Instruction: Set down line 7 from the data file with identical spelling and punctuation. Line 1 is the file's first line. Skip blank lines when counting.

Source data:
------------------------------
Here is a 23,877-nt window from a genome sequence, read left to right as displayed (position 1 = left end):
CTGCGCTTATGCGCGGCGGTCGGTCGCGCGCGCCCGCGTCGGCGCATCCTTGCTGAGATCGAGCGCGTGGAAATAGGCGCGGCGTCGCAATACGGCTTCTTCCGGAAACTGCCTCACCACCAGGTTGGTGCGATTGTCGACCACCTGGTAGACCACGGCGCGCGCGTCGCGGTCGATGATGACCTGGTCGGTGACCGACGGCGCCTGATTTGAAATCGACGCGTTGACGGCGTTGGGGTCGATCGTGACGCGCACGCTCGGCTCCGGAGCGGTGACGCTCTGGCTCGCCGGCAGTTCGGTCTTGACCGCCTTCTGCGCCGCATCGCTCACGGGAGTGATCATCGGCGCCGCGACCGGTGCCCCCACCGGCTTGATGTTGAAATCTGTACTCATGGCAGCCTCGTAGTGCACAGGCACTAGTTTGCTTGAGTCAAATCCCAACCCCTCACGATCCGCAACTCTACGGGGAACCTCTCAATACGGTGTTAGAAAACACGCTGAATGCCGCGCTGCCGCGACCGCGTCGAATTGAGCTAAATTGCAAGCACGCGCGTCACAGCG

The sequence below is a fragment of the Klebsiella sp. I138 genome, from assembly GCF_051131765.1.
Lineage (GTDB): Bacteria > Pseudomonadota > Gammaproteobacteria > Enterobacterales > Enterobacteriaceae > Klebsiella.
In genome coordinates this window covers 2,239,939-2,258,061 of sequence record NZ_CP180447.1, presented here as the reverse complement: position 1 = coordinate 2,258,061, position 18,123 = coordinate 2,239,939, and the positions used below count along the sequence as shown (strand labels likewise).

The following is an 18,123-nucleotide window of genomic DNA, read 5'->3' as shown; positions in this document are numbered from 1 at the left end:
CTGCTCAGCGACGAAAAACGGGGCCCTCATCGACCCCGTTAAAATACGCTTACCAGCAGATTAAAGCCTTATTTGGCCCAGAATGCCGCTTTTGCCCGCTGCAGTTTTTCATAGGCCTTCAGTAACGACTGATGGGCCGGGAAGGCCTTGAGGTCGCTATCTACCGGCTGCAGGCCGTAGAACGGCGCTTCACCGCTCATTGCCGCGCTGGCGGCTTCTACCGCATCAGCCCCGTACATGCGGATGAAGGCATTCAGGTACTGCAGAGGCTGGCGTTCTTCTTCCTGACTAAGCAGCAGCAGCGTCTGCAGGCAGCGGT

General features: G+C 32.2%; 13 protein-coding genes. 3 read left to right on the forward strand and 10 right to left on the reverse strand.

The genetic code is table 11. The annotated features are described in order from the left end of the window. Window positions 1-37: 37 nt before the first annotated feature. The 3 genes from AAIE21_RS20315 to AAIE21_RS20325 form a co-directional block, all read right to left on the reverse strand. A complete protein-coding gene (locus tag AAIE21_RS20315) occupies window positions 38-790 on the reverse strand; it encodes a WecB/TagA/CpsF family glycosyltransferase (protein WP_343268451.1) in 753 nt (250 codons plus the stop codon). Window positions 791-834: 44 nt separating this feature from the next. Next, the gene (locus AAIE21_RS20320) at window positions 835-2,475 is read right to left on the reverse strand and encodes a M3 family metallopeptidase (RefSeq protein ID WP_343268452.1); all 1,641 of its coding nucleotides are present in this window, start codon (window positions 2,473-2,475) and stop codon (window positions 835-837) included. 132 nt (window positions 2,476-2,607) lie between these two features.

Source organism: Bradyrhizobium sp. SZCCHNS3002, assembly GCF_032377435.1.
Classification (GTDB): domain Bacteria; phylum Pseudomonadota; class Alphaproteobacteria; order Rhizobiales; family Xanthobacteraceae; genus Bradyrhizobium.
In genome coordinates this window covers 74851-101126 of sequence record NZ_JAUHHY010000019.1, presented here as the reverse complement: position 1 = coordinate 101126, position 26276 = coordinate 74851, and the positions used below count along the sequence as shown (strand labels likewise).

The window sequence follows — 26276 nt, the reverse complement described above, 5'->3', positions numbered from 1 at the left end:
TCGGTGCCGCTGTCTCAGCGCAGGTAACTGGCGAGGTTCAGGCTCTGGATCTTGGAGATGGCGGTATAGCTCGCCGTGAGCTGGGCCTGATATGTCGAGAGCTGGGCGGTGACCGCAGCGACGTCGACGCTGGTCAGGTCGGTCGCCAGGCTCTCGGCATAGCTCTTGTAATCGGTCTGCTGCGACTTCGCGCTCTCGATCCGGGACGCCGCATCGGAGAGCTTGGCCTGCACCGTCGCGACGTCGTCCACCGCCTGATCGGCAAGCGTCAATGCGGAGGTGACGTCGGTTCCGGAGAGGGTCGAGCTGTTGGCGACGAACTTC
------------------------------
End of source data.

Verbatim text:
CTGCTCAGCGACGAAAAACGGGGCCCTCATCGACCCCGTTAAAATACGCTTACCAGCAGATTAAAGCCTTATTTGGCCCAGAATGCCGCTTTTGCCCGCTGCAGTTTTTCATAGGCCTTCAGTAACGACTGATGGGCCGGGAAGGCCTTGAGGTCGCTATCTACCGGCTGCAGGCCGTAGAACGGCGCTTCACCGCTCATTGCCGCGCTGGCGGCTTCTACCGCATCAGCCCCGTACATGCGGATGAAGGCATTCAGGTACTGCAGAGGCTGGCGTTCTTCTTCCTGACTAAGCAGCAGCAGCGTCTGCAGGCAGCGGT